Monday, December 20, 2010

My Abstract-Random

When my 2nd dd was about 3 years old, it became blatantly obvious that she was an Abstract-Random (Gregoric model of learning styles, for those interested in these things, lol). I didn't know that's what it was at the time, but it really sunk in today...on the battlefield - oops, I mean, during school time.

From a young age, she could relate to people in odd unexpected ways. Women having a bad day could suddenly be cheered just by something my dd said to them in the checkout line at the grocery store. She seemed to intuitively know what people needed to hear.

The emotional quality had another side of the coin. A simple, "hey, can you do this differently next time?" said as gently as possible resulted in a complete meltdown of tears. Trying to work through a problem and find a solution came out with these words, said rashly, "I won't do it again, can you stop talking about it?" There is a constant need for reinforcement, "you're the best!" "you did that really well!", "no, really, you truly are amazing at that!"

She's very random. Her first words that she could read and write was ZOO. By age 4, she could read "Zaphod Beeblebrox" and the word "the". I didn't teach her sight words, she just figured it out herself. Just from watching us, she can play Joyful Joyful We Adore Thee with chords on the piano (beautifully, I'll add) but teaching her how to read music is a challenge. When she cleans, beware: you'll find that item stuffed someplace weird, and she'll never remember where she put it, either. So things get lost, a lot! When she started doing her workbooks, she'd insist that she did her 2 pages of math work. What she didn't tell me is that she skipped around the page, accidentally skipping 5 problems at random, and she skipped ahead 5 pages and did the backside of that page. Teaching the Abstract-Random has been an interesting challenge!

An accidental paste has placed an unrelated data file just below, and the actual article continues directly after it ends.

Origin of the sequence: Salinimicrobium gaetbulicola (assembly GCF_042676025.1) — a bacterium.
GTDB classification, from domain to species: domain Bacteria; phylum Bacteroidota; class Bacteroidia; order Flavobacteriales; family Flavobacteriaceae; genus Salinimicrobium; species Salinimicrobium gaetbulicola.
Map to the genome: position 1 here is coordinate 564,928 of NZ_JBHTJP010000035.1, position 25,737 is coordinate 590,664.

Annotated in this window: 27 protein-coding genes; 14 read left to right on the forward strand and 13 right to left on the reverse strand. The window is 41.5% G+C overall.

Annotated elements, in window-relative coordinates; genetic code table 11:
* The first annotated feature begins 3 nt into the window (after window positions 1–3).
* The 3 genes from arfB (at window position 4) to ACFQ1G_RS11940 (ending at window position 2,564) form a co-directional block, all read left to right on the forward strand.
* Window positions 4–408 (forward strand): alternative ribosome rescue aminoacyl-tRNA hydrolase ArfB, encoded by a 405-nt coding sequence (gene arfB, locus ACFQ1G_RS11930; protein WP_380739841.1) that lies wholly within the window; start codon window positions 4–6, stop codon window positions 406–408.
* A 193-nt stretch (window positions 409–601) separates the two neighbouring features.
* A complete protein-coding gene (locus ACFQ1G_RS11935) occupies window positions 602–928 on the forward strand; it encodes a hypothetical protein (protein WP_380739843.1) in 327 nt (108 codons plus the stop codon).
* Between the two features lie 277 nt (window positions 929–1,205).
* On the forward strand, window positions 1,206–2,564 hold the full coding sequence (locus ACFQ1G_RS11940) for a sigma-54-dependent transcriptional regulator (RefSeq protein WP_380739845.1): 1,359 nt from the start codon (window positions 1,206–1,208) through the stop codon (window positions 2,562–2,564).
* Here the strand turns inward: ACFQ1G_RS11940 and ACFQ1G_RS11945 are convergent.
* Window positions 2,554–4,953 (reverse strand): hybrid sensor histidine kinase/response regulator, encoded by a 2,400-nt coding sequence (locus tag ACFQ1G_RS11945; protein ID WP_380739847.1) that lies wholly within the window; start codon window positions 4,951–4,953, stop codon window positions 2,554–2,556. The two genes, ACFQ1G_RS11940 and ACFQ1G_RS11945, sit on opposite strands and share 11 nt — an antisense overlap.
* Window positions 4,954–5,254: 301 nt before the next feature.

Now, with T4L, we've encountered another problem. 2nd gr is too easy. 3rd gr is too hard. And she clicks into random sections to find what interests her. If it doesn't look like a quick, easy lesson, she leaves it. It shows up in her report as a half completed lesson. Then, she finally lands on a lesson, gets 1/2 way thru it and decides that the rest of it is too repetitious and she already knows that. So she drops out of that one, too. My brilliant, creative girl is suddenly getting incompletes and 67% - eek! I've always wondered how she would do in school. Would she perform well, because she seems to just suck in information like a sponge? Or would she do horribly, because she just decided a lesson wasn't worth doing, didn't follow directions, or did things randomly? I think it would depend on the teacher. I think the right teacher would latch on to her as the prize pupil and allow the spunky whatever-ness of what she does (lol). The wrong teacher would mark her down for every little thing, she'd get upset and feel disliked, and then would sit and sulk for the rest of the school year while pulling in awful grades.

1 comment:

Erudition said...

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